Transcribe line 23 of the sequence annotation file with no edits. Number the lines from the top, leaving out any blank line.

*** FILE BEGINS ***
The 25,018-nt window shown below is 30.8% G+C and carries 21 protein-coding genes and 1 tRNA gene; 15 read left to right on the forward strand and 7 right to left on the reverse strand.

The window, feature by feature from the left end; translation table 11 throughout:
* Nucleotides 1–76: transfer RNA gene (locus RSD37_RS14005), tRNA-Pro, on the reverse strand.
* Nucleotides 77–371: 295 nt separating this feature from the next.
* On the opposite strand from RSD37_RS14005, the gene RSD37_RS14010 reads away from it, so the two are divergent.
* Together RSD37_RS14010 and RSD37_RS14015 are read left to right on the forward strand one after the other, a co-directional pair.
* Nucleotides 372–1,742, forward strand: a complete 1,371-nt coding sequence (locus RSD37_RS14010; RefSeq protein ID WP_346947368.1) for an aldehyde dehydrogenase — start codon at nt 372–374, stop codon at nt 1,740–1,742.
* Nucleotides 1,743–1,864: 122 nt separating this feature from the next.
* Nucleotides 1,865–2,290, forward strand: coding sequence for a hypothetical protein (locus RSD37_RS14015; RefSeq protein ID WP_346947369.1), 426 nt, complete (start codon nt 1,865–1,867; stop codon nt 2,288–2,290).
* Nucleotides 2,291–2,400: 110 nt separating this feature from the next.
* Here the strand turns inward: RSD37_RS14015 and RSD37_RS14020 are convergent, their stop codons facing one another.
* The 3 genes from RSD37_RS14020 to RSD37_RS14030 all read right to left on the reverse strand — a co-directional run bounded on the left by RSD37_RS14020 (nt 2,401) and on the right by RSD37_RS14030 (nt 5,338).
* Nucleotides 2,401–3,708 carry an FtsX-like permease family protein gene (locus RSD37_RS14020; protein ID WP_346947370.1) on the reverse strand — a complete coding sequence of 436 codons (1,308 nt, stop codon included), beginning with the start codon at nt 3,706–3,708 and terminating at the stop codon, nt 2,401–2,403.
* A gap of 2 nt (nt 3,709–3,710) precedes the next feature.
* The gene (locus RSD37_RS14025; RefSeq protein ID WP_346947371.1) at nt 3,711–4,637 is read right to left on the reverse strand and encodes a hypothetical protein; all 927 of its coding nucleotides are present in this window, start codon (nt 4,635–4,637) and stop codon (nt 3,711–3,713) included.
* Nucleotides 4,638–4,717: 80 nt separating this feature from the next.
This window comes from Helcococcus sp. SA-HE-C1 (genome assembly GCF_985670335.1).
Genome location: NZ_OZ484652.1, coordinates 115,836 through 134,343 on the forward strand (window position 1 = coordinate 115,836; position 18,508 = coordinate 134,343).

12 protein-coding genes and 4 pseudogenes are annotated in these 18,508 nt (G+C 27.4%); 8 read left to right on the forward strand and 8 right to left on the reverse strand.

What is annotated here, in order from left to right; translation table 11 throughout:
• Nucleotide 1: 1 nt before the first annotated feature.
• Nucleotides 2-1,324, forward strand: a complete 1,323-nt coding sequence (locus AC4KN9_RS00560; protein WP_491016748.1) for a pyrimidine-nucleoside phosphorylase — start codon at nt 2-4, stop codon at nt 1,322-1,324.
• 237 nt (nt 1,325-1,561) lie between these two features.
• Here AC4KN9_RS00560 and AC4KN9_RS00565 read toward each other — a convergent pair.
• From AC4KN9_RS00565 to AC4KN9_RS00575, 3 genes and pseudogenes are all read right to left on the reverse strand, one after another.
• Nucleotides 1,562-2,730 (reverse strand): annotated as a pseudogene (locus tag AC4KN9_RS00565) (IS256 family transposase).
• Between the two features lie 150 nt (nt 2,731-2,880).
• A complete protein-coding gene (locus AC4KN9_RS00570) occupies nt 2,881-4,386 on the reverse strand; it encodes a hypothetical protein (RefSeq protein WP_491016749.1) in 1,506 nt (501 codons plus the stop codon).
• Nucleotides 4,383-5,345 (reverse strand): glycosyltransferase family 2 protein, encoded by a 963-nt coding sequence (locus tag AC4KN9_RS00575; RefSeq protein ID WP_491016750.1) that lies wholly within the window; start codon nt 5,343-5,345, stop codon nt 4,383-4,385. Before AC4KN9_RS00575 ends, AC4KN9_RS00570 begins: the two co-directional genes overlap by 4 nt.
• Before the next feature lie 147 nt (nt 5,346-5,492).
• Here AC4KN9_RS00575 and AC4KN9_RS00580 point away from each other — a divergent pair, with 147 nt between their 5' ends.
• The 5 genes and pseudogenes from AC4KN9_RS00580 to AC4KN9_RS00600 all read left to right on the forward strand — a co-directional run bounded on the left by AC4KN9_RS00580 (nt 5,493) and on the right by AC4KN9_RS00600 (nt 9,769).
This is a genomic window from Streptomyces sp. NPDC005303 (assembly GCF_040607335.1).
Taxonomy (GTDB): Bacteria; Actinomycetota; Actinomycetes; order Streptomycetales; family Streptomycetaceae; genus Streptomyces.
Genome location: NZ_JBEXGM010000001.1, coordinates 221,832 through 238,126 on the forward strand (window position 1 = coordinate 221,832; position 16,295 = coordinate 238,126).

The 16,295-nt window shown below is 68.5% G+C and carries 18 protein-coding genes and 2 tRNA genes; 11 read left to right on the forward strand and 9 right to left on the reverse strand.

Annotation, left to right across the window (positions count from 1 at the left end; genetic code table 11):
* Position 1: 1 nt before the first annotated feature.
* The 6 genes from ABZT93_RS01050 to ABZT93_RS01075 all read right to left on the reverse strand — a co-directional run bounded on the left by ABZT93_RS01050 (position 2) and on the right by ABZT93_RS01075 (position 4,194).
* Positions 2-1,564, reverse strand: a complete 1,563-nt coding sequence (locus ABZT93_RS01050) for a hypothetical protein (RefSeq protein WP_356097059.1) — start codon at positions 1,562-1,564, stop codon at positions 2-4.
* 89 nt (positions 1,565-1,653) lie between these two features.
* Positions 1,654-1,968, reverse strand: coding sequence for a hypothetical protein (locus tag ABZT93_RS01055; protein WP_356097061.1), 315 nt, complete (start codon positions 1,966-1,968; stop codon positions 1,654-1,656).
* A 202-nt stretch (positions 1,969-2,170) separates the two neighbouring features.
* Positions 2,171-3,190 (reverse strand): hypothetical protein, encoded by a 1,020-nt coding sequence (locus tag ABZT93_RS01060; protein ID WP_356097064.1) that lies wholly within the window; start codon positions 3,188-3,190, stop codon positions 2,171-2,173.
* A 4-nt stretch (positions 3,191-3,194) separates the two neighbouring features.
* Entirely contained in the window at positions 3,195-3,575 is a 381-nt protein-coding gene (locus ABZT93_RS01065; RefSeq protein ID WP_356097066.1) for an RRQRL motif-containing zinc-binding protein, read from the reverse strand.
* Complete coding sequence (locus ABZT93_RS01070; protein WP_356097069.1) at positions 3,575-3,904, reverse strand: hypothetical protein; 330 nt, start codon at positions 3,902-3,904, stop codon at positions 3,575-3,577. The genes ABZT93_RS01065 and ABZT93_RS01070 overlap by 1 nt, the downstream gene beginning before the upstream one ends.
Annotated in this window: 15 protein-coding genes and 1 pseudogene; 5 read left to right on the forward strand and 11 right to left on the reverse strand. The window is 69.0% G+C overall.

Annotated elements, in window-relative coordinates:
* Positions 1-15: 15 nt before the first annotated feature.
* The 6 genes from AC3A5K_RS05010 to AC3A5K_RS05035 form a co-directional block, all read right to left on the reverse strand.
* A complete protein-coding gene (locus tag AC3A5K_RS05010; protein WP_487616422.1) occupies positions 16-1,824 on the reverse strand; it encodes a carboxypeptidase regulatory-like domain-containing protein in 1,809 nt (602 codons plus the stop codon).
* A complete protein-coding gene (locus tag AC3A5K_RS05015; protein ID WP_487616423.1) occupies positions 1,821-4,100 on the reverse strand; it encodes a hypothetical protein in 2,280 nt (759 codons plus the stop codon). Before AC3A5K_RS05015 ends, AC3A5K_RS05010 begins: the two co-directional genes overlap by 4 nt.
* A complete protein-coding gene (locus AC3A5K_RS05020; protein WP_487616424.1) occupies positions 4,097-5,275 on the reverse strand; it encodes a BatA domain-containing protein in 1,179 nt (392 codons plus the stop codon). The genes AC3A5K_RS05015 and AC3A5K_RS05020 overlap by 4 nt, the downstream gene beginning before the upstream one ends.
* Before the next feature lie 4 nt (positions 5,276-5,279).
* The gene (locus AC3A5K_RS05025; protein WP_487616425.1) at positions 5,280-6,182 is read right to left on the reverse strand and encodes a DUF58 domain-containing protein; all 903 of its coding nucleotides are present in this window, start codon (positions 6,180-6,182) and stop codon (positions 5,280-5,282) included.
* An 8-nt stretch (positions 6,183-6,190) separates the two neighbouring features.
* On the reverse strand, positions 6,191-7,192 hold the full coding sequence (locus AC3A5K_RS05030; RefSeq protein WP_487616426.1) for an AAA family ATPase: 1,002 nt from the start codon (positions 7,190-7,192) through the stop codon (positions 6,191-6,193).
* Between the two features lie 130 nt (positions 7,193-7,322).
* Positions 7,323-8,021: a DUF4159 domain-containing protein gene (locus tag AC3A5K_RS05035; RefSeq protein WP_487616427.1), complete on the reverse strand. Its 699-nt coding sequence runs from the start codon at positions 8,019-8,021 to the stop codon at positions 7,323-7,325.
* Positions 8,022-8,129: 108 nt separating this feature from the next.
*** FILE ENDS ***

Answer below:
• 237 nt (nt 1,325-1,561) lie between these two features.